Important factors when starting a business?

I’d say Brand image. For a young business, brand image is who are you as a business owner because you are the single representative of the business. What do people think when they see you? How do you dress, how do you talk or who do you associate with? If people don’t like you, they won’t trust you and if they don’t trust you, they won’t do business with you.

Thereafter, is governance. You have to formalize your business, register as a private limited company so that it becomes its own entity and makes it possible to engage investors.

After you’ve formalized, hire an advisory board. You don’t have to pay them, get people who believe in you and are respected. Once you have that in place you have to think about the physical manifestation of your brand i.e. your logo and what it represents. 

Looking back and taking in the far you’ve come so far, what lessons have you learnt that you’d like to share?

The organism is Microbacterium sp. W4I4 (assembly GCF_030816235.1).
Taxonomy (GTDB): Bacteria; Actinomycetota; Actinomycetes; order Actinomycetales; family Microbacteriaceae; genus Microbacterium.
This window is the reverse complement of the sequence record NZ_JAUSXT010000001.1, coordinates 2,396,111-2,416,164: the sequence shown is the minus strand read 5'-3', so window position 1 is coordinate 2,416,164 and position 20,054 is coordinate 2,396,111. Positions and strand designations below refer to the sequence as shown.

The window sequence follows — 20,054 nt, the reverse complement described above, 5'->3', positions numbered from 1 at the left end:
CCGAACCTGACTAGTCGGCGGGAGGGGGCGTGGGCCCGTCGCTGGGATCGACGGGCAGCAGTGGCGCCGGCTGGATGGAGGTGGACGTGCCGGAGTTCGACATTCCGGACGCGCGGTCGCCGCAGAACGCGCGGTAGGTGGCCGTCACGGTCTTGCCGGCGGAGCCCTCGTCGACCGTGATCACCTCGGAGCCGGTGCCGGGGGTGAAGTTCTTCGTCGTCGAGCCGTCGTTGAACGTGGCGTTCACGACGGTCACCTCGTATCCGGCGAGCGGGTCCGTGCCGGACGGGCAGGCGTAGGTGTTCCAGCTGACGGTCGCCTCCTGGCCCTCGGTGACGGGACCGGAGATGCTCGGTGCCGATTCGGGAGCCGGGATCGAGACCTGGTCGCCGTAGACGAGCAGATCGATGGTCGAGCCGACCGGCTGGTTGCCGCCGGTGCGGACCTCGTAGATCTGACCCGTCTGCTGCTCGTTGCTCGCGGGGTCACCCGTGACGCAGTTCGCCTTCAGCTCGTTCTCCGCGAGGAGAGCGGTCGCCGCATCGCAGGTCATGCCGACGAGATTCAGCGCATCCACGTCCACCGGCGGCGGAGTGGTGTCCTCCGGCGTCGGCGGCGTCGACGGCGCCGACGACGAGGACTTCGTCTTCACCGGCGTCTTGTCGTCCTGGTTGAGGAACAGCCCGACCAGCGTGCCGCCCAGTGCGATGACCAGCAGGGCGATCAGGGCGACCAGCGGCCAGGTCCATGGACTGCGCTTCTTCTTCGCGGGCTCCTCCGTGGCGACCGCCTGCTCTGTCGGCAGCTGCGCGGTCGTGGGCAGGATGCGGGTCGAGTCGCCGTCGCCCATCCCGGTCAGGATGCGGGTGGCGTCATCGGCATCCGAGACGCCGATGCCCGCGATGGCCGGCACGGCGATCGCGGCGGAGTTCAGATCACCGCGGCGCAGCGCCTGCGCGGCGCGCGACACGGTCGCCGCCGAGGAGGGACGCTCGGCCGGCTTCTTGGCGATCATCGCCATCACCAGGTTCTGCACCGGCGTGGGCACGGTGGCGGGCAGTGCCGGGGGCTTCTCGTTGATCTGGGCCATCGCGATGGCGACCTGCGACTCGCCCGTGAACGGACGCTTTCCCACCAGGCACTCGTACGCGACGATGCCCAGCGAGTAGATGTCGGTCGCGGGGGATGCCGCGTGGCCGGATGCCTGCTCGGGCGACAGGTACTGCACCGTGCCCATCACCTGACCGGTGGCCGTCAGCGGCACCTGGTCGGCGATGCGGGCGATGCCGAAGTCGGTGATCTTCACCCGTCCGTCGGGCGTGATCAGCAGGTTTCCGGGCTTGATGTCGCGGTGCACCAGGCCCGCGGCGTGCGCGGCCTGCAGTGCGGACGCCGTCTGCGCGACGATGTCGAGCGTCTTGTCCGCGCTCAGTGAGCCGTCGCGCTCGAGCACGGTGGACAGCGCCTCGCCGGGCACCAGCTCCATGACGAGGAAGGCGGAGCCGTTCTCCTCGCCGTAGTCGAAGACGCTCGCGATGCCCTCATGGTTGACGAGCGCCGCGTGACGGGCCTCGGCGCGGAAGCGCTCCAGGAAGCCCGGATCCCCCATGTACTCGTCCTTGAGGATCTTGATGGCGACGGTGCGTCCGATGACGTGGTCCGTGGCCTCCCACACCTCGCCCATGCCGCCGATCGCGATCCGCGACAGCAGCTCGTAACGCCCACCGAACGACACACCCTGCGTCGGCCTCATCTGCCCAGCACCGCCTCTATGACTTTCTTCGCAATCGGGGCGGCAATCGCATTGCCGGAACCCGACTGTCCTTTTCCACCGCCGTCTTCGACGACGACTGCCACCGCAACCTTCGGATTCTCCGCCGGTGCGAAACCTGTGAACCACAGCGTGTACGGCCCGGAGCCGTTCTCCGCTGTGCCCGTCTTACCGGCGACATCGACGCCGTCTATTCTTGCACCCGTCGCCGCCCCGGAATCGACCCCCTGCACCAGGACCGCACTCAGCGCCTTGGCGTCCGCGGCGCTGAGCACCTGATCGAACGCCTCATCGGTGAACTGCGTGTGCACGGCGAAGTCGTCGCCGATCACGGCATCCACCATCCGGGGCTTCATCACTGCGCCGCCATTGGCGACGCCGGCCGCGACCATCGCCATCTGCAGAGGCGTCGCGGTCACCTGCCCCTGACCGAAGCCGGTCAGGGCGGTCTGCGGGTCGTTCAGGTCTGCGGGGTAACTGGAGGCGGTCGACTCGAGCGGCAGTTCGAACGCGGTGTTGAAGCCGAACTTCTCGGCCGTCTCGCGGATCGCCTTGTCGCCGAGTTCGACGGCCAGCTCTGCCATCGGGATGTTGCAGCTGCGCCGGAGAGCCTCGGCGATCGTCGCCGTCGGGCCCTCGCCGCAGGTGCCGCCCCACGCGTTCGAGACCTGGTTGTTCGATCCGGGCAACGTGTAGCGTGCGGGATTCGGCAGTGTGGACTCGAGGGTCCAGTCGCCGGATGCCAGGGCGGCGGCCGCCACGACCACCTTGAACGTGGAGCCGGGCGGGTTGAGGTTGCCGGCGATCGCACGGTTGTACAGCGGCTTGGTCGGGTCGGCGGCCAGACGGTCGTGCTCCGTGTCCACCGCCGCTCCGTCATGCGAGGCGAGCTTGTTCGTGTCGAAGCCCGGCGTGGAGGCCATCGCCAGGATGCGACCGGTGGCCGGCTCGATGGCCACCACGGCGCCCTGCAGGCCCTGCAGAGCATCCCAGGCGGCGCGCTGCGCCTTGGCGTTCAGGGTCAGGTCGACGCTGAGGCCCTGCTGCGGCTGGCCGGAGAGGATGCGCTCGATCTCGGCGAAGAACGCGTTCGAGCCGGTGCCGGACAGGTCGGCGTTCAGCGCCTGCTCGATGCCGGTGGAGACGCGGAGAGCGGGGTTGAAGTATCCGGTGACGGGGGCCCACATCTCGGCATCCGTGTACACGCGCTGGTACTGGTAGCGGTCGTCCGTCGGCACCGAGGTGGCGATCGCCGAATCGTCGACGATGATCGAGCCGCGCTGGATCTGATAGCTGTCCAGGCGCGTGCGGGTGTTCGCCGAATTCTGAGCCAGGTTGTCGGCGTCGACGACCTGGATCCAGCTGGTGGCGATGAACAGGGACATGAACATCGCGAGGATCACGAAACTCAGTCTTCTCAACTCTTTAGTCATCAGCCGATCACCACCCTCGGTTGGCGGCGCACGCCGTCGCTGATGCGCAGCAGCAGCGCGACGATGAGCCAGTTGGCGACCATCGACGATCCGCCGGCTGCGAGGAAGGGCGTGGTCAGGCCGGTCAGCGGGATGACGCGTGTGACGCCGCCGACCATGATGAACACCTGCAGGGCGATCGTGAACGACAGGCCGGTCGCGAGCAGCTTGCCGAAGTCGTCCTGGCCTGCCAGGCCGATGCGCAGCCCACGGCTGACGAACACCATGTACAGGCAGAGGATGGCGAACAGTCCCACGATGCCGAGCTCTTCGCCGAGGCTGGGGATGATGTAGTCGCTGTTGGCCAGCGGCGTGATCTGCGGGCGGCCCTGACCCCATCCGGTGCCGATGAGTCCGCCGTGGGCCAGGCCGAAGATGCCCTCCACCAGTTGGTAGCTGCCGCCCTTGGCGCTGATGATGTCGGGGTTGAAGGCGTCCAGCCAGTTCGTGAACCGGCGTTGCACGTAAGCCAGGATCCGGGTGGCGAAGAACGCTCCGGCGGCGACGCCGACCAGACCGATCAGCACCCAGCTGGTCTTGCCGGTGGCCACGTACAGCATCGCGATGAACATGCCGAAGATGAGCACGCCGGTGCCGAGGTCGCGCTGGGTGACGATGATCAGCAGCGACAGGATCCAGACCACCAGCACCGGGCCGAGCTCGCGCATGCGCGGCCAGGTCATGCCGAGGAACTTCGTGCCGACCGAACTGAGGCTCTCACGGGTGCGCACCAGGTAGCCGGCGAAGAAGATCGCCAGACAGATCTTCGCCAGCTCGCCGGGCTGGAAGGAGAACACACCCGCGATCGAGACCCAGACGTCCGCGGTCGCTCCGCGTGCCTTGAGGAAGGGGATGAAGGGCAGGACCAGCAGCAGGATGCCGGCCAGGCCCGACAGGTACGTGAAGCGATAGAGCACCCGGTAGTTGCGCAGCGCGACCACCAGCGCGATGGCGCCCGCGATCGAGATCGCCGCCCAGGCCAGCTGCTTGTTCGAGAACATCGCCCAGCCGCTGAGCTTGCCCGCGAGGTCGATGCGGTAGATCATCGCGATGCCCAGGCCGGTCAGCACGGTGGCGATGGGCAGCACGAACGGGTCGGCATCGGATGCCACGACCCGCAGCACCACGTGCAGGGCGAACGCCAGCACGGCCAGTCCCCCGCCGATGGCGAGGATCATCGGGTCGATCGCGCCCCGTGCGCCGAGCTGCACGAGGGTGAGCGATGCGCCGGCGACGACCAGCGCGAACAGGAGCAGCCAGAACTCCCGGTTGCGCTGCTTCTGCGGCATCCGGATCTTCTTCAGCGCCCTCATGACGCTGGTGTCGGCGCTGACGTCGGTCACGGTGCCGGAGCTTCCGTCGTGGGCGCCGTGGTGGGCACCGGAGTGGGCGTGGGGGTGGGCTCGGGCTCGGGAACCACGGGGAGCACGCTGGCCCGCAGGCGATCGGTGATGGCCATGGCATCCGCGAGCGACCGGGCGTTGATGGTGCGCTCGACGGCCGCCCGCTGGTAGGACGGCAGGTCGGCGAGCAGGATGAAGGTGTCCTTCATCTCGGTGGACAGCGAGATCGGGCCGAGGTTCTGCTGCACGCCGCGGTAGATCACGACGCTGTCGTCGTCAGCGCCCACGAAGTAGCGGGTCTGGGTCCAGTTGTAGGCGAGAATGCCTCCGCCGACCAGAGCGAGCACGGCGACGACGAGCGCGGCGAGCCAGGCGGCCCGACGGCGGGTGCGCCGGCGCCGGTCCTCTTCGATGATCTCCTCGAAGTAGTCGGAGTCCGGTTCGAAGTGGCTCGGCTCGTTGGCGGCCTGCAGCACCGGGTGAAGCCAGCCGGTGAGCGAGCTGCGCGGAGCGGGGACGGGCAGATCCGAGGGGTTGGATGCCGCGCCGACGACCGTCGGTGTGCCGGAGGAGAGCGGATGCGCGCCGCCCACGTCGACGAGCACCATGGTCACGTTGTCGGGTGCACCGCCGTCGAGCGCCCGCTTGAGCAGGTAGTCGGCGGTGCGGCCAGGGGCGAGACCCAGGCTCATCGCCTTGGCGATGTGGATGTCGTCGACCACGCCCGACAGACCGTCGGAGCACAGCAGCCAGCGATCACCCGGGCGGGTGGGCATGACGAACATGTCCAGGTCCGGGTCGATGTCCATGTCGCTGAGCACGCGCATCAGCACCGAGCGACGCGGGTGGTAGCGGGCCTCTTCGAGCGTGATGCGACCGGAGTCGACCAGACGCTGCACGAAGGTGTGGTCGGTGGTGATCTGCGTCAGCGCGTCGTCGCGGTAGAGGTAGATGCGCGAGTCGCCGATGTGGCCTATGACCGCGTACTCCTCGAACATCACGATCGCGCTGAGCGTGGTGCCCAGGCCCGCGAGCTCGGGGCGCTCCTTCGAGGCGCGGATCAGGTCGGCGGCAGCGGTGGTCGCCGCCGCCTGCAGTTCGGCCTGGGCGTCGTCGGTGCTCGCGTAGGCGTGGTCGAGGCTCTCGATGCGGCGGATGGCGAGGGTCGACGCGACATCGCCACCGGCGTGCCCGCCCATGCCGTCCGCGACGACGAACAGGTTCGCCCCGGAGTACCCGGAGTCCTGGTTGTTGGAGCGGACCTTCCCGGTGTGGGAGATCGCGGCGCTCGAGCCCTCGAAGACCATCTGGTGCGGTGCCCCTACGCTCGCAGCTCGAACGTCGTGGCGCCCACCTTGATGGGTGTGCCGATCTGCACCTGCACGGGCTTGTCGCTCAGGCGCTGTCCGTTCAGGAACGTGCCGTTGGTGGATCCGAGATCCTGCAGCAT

Patience is everything. If you don’t have patience, you’ll never see any fruit yield. Everything takes time. It also knowing when to stop when something is not working. And it doesn’t mean you’ve given up or failed, it’s probably not the right time or the wrong market.

As an owner of a company, what qualities would you look for in an employee?

Number one is attitude. Having good people is everything in a company. You can teach skills. People who are motivated, have good character, integrity and willing to learn new things are the people who I also look for.

What impact has Herdy Fresh created in the agricultural sector and beyond?

I’d start with the impact here; it was a one man show two back and now we have employed 11 people directly. In addition to that, we have about 100 suppliers who we work with and are paid well. This includes individual farmers, suppliers of delivery bags, riders and people who maintain our bikes. We have been able to create considerable direct and indirect impact in two years.

What do you have to say to employed youths who have a business idea?

If you think you know what you want to do and you are sure about it, go out and do it in whichever capacity. If you are doing it as a part time job, as soon as it bears fruits and you see there is progress and it can scale, go out and do it. And while you are at it, learn as much as you can. Interact with people with people within and outside your circle, just try and get outside your bubble.  

Written by

Kelvin Mokaya